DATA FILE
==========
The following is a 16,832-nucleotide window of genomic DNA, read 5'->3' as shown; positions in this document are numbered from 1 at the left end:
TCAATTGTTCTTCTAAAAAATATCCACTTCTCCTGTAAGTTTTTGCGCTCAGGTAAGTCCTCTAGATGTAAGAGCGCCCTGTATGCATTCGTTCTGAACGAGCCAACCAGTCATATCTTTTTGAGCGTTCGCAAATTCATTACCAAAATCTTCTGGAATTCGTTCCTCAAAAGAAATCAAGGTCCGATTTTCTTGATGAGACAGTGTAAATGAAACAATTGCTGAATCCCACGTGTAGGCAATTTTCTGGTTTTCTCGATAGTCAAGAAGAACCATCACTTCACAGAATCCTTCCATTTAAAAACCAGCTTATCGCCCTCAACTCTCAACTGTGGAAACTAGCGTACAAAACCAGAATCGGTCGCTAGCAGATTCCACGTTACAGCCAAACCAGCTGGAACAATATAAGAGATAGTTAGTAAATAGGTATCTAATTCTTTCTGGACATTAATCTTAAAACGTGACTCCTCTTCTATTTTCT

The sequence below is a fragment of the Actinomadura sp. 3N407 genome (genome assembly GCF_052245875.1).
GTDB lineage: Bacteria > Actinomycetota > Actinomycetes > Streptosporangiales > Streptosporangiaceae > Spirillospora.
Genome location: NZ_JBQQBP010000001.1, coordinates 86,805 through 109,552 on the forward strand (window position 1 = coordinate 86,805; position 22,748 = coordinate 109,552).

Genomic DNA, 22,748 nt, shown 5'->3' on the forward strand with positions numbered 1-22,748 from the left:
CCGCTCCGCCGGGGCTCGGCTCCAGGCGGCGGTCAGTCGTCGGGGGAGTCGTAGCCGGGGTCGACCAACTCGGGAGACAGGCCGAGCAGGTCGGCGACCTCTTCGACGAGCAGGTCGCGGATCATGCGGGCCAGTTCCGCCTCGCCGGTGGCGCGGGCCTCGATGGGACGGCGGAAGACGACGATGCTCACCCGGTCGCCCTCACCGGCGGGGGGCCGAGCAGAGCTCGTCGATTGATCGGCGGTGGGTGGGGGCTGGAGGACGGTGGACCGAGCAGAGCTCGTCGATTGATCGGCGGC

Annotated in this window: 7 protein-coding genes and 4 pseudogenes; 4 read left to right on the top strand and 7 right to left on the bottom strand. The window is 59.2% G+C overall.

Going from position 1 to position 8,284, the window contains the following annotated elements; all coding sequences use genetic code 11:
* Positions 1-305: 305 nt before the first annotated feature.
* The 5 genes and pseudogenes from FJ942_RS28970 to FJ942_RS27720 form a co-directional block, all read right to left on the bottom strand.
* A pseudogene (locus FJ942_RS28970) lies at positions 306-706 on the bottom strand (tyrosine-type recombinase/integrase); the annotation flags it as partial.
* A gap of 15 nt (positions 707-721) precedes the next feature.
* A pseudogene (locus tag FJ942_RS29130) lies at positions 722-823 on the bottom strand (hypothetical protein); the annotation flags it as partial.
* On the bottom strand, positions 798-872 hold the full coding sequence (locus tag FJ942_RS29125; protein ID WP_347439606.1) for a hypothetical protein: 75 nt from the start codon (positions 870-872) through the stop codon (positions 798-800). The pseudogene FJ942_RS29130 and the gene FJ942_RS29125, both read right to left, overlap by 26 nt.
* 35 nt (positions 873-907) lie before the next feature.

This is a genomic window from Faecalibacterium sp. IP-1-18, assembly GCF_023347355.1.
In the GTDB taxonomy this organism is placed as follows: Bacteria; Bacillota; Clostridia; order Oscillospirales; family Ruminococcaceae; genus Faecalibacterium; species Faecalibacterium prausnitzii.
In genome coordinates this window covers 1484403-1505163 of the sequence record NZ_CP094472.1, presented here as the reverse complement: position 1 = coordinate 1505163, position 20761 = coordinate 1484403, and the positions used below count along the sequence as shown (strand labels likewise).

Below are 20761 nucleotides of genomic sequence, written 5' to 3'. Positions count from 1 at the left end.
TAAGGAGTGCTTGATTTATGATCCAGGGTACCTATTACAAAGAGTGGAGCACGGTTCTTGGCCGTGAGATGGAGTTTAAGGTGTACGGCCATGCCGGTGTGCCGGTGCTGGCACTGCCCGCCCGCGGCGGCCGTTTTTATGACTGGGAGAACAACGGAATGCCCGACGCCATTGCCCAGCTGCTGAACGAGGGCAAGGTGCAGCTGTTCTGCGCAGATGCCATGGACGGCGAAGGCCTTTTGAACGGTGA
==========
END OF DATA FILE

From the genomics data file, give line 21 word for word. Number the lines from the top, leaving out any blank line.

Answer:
TAAGGAGTGCTTGATTTATGATCCAGGGTACCTATTACAAAGAGTGGAGCACGGTTCTTGGCCGTGAGATGGAGTTTAAGGTGTACGGCCATGCCGGTGTGCCGGTGCTGGCACTGCCCGCCCGCGGCGGCCGTTTTTATGACTGGGAGAACAACGGAATGCCCGACGCCATTGCCCAGCTGCTGAACGAGGGCAAGGTGCAGCTGTTCTGCGCAGATGCCATGGACGGCGAAGGCCTTTTGAACGGTGA